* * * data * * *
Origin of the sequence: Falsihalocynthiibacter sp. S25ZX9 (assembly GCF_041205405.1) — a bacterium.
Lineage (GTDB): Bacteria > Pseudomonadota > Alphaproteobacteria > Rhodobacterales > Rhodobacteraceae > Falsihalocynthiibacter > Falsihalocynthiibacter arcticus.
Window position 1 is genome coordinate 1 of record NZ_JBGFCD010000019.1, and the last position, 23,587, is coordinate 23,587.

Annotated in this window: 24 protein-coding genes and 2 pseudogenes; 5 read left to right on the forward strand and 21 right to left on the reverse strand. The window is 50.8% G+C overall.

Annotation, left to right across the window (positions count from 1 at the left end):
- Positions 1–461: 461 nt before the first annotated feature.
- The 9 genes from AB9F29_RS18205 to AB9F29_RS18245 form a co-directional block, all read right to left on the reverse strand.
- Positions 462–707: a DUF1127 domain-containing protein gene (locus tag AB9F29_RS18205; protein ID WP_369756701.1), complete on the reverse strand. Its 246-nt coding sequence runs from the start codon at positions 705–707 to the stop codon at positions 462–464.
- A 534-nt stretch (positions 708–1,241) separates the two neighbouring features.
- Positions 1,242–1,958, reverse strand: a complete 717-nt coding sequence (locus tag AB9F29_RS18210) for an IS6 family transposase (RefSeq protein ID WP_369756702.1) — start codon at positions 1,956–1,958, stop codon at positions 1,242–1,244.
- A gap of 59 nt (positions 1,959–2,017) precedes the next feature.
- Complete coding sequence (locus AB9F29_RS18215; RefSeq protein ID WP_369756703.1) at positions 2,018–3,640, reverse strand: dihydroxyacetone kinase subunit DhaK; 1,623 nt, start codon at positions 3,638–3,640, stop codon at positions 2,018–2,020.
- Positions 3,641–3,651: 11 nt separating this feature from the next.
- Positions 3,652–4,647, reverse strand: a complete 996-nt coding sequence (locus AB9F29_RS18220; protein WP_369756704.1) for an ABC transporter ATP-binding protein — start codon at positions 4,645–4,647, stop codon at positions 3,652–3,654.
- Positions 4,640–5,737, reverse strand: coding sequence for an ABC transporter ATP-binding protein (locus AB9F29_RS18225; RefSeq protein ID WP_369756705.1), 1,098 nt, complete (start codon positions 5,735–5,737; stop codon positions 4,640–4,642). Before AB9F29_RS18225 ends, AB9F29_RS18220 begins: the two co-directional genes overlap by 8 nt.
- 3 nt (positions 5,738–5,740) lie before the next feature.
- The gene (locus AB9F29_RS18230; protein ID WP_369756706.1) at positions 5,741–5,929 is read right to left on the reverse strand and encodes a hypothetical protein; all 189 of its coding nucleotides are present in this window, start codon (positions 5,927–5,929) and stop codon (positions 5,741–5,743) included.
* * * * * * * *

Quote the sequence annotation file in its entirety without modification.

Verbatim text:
Origin of the sequence: Falsihalocynthiibacter sp. S25ZX9 (assembly GCF_041205405.1) — a bacterium.
Lineage (GTDB): Bacteria > Pseudomonadota > Alphaproteobacteria > Rhodobacterales > Rhodobacteraceae > Falsihalocynthiibacter > Falsihalocynthiibacter arcticus.
Window position 1 is genome coordinate 1 of record NZ_JBGFCD010000019.1, and the last position, 23,587, is coordinate 23,587.

Annotated in this window: 24 protein-coding genes and 2 pseudogenes; 5 read left to right on the forward strand and 21 right to left on the reverse strand. The window is 50.8% G+C overall.

Annotation, left to right across the window (positions count from 1 at the left end):
- Positions 1–461: 461 nt before the first annotated feature.
- The 9 genes from AB9F29_RS18205 to AB9F29_RS18245 form a co-directional block, all read right to left on the reverse strand.
- Positions 462–707: a DUF1127 domain-containing protein gene (locus tag AB9F29_RS18205; protein ID WP_369756701.1), complete on the reverse strand. Its 246-nt coding sequence runs from the start codon at positions 705–707 to the stop codon at positions 462–464.
- A 534-nt stretch (positions 708–1,241) separates the two neighbouring features.
- Positions 1,242–1,958, reverse strand: a complete 717-nt coding sequence (locus tag AB9F29_RS18210) for an IS6 family transposase (RefSeq protein ID WP_369756702.1) — start codon at positions 1,956–1,958, stop codon at positions 1,242–1,244.
- A gap of 59 nt (positions 1,959–2,017) precedes the next feature.
- Complete coding sequence (locus AB9F29_RS18215; RefSeq protein ID WP_369756703.1) at positions 2,018–3,640, reverse strand: dihydroxyacetone kinase subunit DhaK; 1,623 nt, start codon at positions 3,638–3,640, stop codon at positions 2,018–2,020.
- Positions 3,641–3,651: 11 nt separating this feature from the next.
- Positions 3,652–4,647, reverse strand: a complete 996-nt coding sequence (locus AB9F29_RS18220; protein WP_369756704.1) for an ABC transporter ATP-binding protein — start codon at positions 4,645–4,647, stop codon at positions 3,652–3,654.
- Positions 4,640–5,737, reverse strand: coding sequence for an ABC transporter ATP-binding protein (locus AB9F29_RS18225; RefSeq protein ID WP_369756705.1), 1,098 nt, complete (start codon positions 5,735–5,737; stop codon positions 4,640–4,642). Before AB9F29_RS18225 ends, AB9F29_RS18220 begins: the two co-directional genes overlap by 8 nt.
- 3 nt (positions 5,738–5,740) lie before the next feature.
- The gene (locus AB9F29_RS18230; protein ID WP_369756706.1) at positions 5,741–5,929 is read right to left on the reverse strand and encodes a hypothetical protein; all 189 of its coding nucleotides are present in this window, start codon (positions 5,927–5,929) and stop codon (positions 5,741–5,743) included.